Audit: DSU lacked proper controls on purchasing cards in 2018
DOVER — An audit of Delaware State University’s use of state purchasing cards during fiscal year 2018 found issues ranging from transaction reporting to missing documentation, and card usage by unauthorized individuals to internal control weaknesses that could increase the risk of overspending and fraudulent charges, the state auditor reported.
The audit covered the period between July 1, 2017, and June 30, 2018, during a “particularly challenging” period when the university had two different board chairs, two presidents, a new provost, and three chief financial officers and additional upheaval in the finance office, said spokesman Steve Newton.
Many of the issues had reportedly been addressed prior to the start of the audit, which was triggered by what State Auditor Kathy McGuiness said was a complaint to her department’s hotline.
That said, the audit report identifies $462,354 in expenses that were not recorded due to cardholders not submitting expense reports and another $208,540 in “potential violations” under the “non-allowable purchases” category.
Newton said the university has been working on these issues for the past two years and has “not identified any charges that were fraudulent or inappropriate items.” In about 90% of the cases, they were expensed to the wrong university department or area and the university has charged them to the correct budget and either re-educated employees with multiple violations or removed their access to the cards.
The university has not identified any specific transactions or expenses that need to be recovered from current or past employees, Newton said.
McGuiness released the report in an email May 7 to 67 legislators, government officials, and higher education leaders but didn’t mention in either the audit report or email that she was a member of the DSU board of trustees between January 2017 and December 2018. She left when she was elected to the state auditor position.
When asked about the omission by Delaware Business Times, McGuiness said that she did not feel she needed to redisclose her participation on the DSU board since she disclosed it when she took office in January 2019.
“The State Auditor has no working role in these engagements” beyond discussions when staff auditors present ideas for audits, she said. “When I sign off on an audit, I cannot change the recommendations. Although I served on the [DSU] Board during the period chosen for review, the level of accounting and review of internal controls assessed for the performance audit generally would not have been an issue that the Board would have knowledge, unless a formal audit of this nature was completed and a report issued during my tenure.”
Public board minutes reflect that the issues around the purchasing card were discussed in open session during that time, but they do not reflect the level of detail during those discussions.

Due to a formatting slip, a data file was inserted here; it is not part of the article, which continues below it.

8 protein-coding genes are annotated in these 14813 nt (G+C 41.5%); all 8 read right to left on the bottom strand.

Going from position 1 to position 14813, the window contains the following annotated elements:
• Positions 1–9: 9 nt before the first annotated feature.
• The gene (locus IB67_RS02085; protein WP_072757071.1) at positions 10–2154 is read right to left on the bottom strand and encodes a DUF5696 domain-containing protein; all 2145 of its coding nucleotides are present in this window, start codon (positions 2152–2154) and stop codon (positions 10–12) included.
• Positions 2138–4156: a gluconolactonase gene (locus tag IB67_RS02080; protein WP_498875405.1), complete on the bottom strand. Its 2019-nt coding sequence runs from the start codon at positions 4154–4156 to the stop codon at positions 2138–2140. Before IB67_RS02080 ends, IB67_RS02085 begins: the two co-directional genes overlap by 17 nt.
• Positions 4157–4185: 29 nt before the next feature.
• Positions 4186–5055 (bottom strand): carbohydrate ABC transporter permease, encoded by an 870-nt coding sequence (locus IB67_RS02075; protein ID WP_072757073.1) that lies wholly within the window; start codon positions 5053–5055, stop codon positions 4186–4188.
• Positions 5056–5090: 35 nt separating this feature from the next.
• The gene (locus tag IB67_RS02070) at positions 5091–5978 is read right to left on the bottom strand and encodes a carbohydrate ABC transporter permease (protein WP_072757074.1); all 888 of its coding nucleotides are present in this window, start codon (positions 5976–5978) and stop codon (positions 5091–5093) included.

Per the university policy, purchase cards are not meant to be used for personal or private use, travel, transactions over the limit of card, split purchases to stay within transaction limits, entertainment and controllable equipment (such as iPads or computers).
The audit tested 40 random purchase card samples and 67 “high-risk transaction samples,” which means transactions including potential split transactions, PayPal transactions, hotel bookings, and more.
The audit report’s recommendations include documenting initial and annual training on card policy and use, updating offboarding checklists for terminated employees to include card deactivation, entering all purchases into the general ledger monthly and holding employees accountable for submitting receipts and conduct an internal audit on card processes.
Tony Allen, who began his presidential tenure at DSU in January 2020 and served as provost during the audit period, said “the university fully cooperated with the purchase card audit for the fiscal year 2018 and has already addressed the most substantive findings and recommendations as our fiscal 2019 audit reflects.”
In particular, Allen said the university implemented initial and refresher training for all cardholders during fiscal year 2019; instituted an annual review of all policies to further clarify rules about prohibited purchases; and limited the issue and use of purchase cards to a preapproved list of full-time employees.
“We have reduced the number of individuals authorized to use purchase cards by 52%,” Allen said. “We recognize the necessity of complete transparency with respect to our use of state funds, which is why we have, in several aspects, already gone beyond this report’s recommendations.”
Shortly after assuming his new role this past January, Allen created a chief enterprise risk officer role, which reports directly to him. Attorney LaKresha Moultrie, who serves in that position, has recently selected a new internal auditor, a process that was delayed at the start of the COVID-19 pandemic.
Delaware Technical Community College was also audited for its purchasing card policies, with no discrepancies found in a report issued in February. The state auditor said the University of Delaware had “declined to participate,” a status that UD objected to in February 2020 but did tell reporters that Delaware code requires UD’s audits in this area needed to be conducted by an outside contractor, which for the university is KPMG.
DSU also said it is evaluating how cardholders are held accountable for spending, and controls in its management software.